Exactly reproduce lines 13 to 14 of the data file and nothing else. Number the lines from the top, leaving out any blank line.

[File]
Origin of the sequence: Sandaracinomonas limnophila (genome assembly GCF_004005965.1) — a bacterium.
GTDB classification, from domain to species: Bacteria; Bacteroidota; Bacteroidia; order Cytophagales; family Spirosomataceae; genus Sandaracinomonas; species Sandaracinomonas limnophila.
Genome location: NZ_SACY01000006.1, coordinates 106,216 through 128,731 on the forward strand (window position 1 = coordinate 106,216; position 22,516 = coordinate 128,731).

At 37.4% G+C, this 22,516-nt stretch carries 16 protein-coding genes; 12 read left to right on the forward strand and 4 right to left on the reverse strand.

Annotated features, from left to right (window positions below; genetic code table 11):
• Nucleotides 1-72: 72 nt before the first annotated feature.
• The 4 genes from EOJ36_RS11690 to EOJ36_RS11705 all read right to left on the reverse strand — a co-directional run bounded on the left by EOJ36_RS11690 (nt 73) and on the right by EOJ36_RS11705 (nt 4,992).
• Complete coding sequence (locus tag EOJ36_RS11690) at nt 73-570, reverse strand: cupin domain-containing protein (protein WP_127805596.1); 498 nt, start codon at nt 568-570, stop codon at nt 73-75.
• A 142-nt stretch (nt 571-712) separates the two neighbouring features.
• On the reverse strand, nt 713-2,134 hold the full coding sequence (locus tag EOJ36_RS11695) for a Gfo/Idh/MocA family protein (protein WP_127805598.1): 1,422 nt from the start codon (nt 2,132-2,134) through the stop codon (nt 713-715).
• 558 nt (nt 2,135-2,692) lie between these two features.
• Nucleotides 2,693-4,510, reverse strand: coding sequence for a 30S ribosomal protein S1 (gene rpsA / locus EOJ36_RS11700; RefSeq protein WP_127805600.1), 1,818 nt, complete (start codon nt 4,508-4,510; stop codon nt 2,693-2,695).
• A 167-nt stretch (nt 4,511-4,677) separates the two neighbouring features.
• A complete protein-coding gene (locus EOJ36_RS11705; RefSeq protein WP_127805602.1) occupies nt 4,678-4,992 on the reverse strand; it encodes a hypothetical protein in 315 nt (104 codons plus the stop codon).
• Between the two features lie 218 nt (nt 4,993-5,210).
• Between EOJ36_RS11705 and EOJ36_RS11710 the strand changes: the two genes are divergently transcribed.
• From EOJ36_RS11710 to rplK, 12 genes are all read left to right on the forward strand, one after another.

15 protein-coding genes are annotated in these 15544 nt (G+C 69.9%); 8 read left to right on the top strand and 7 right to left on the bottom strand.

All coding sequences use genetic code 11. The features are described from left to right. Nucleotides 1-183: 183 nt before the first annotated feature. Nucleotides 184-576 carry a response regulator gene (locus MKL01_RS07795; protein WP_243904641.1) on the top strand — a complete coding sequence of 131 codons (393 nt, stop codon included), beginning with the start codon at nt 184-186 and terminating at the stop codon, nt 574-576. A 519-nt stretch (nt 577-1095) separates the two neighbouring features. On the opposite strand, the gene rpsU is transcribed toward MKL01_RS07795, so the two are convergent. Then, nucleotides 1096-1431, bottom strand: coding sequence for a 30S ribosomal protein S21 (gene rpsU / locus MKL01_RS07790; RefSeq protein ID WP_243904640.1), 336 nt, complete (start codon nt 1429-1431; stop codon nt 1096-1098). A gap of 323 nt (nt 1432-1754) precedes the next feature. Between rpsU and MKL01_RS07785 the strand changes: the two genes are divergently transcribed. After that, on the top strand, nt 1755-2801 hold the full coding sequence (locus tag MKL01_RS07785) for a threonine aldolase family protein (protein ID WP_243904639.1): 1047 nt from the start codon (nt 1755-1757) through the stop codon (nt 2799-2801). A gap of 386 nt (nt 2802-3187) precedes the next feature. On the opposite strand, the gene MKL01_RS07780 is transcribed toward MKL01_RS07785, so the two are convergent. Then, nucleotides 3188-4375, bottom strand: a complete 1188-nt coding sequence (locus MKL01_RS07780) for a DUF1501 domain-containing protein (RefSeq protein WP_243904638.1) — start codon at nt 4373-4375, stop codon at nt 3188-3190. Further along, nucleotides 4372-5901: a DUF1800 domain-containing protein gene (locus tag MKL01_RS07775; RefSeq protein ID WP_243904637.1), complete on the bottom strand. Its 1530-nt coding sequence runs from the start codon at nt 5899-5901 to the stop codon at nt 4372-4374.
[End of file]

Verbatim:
• A 167-nt stretch (nt 4,511-4,677) separates the two neighbouring features.
• A complete protein-coding gene (locus EOJ36_RS11705; RefSeq protein WP_127805602.1) occupies nt 4,678-4,992 on the reverse strand; it encodes a hypothetical protein in 315 nt (104 codons plus the stop codon).